Lack of IRS audits will not shield firms from FATCA consequences, warn officials was published by Thomson Reuters on 3/10/12.
Financial institutions in Asia should not be lulled into a false sense of security over the fact that the U.S. Internal Revenue Service (IRS) will not conduct audits of information provided by firms under the U.S. Foreign Account Tax Compliance Act (2010), said officials. The consequences for responsible officers at Asian firms designated as foreign financial institutions (FFIs) under the act could be severe if they were found to have made false certifications to the IRS, they said, warning that even if the IRS did not conduct audits it had other ways of verifying information.
FATCA was designed to minimise tax evasion by U.S. citizens and permanent residents abroad. It will effectively deputise financial institutions worldwide to report information on U.S. taxpayers to the U.S. Treasury Department. FATCA requires FFIs to enter into special agreements with the IRS by January 1, 2013. Under the act, foreign institutions must
provide information about their U.S. owned or controlled accounts, disclose such information to the IRS and withhold U.S. taxes on such accounts if necessary.
“It is correct that the IRS does not intend to audit itself, nor, as a matter of normal business require outside compliance audits,” said Stanley Foodman, founder and chief executive of accounting firm Foodman Associates in Miami. He added that proposed regulations clearly indicated that if when receiving information from a FFI, it became apparent to the IRS
through its IT programming or other sources of information that an institution was non-compliant, the agency could and would require outside compliance auditing by a firm approved by the IRS.
Karl Egbert, a partner with law firm Dechert in Hong Kong, was similarly unconvinced that the IRS would take no action against overseas institutions — even if there were no audits. “The IRS is going to be getting a vast amount of data on customers and they are going to be cross-referencing that data against data they get from each financial institution,” he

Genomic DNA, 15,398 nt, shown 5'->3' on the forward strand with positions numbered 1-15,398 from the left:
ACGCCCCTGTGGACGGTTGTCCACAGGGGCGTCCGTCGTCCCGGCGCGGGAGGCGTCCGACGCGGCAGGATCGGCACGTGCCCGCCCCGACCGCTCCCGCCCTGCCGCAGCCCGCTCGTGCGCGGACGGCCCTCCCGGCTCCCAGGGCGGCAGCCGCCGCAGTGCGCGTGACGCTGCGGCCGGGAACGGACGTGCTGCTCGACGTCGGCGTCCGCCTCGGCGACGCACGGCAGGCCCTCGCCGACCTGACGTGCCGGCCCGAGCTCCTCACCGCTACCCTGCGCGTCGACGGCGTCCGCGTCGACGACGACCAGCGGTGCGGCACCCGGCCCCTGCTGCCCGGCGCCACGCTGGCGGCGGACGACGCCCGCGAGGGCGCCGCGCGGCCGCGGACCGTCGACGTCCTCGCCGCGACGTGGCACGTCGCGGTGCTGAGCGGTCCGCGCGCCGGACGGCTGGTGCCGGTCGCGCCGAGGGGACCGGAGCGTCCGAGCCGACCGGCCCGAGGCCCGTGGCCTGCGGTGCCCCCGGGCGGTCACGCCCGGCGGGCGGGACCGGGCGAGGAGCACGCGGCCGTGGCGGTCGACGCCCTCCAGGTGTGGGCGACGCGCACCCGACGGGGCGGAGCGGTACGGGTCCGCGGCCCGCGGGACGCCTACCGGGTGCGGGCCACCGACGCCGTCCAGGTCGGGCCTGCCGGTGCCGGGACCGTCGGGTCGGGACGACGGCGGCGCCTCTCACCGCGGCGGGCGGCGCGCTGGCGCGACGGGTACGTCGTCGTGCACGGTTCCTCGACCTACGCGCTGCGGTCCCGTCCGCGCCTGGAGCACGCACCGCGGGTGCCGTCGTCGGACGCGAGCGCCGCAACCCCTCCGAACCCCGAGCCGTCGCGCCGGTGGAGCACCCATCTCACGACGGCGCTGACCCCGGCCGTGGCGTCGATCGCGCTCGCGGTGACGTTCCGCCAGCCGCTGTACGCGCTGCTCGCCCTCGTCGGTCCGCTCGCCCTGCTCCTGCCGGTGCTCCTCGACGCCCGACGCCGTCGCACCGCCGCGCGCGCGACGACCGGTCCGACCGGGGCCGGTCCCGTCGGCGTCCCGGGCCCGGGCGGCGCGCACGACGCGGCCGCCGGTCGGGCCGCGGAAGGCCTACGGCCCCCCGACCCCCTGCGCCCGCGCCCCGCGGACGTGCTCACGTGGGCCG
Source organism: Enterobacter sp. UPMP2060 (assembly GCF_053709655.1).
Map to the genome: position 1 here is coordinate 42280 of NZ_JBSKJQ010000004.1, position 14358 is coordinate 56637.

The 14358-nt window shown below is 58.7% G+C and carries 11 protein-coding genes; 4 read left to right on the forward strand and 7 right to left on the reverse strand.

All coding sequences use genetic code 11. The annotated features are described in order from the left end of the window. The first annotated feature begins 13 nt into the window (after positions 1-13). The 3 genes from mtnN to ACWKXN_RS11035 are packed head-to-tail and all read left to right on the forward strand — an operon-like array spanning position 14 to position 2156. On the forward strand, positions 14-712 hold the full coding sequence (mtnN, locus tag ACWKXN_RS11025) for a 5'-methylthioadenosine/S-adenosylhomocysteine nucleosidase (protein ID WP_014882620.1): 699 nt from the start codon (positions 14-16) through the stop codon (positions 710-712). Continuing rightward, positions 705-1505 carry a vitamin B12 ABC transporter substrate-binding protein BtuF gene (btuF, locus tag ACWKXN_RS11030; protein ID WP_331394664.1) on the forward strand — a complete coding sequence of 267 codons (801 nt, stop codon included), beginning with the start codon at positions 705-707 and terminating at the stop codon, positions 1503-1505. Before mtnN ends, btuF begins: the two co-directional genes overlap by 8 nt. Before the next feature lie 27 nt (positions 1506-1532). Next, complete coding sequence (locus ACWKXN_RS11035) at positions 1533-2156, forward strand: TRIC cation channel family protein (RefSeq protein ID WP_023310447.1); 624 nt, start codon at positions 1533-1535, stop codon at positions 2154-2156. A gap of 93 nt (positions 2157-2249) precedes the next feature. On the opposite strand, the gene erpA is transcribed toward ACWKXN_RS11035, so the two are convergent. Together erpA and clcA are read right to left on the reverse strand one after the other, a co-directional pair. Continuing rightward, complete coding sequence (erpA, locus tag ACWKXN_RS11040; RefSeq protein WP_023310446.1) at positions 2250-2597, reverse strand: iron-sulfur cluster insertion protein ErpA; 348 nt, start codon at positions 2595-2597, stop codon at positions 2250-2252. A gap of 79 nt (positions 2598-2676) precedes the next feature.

told Thomson Reuters. He added that if discrepancies appeared, particularly regarding individuals or FFIs that owed U.S. taxes, the IRS had a broad range of powers to go after them.
“So, while I’m not sure that there will be no audits, I don’t think the IRS needs a traditional audit to spot problems with FATCA compliance,” emphasised Egbert. “Whether they’ll have the resources to do so is another question, but they have the tools,” he said.
The penalties for non-compliance are a 30 percent withholding tax on net U.S. sourced payments to FFIs — irrespective of the profits or losses they may have incurred. Since late spring, the U.S. Treasury has reached intergovernmental agreements (IGAs) with France, Germany, Italy, Spain, the U.K, and more recently, Switzerland and Japan for taxpayer information exchange. The rules require FFI’s clients to certify to their institutions that they are not “American persons” for tax purposes — either through citizenship or permanent residency.
FFIs will likely be required to identify responsible officers (ROs) who will have to certify — under penalty of perjury — that they are compliant with FATCA. Proposed regulations articulate several necessary certifications by ROs. Implementation will probably require supplemental documentation and certifications from others to verify certifications made by ROs.
Most worrisome is that the IRS may criminally prosecute false documentation cases under more than one statute. “I would caution institutions about perceiving that the lack of specific audit requirements within the draft regulations means that the IRS won’t establish robust monitoring processes to enable them to identify institutions that are not fully
complying with the agreed requirements as specified in the FFI agreement, said Timothy Clough, a partner with PwC in Hong Kong.
Compliance challenges and penalties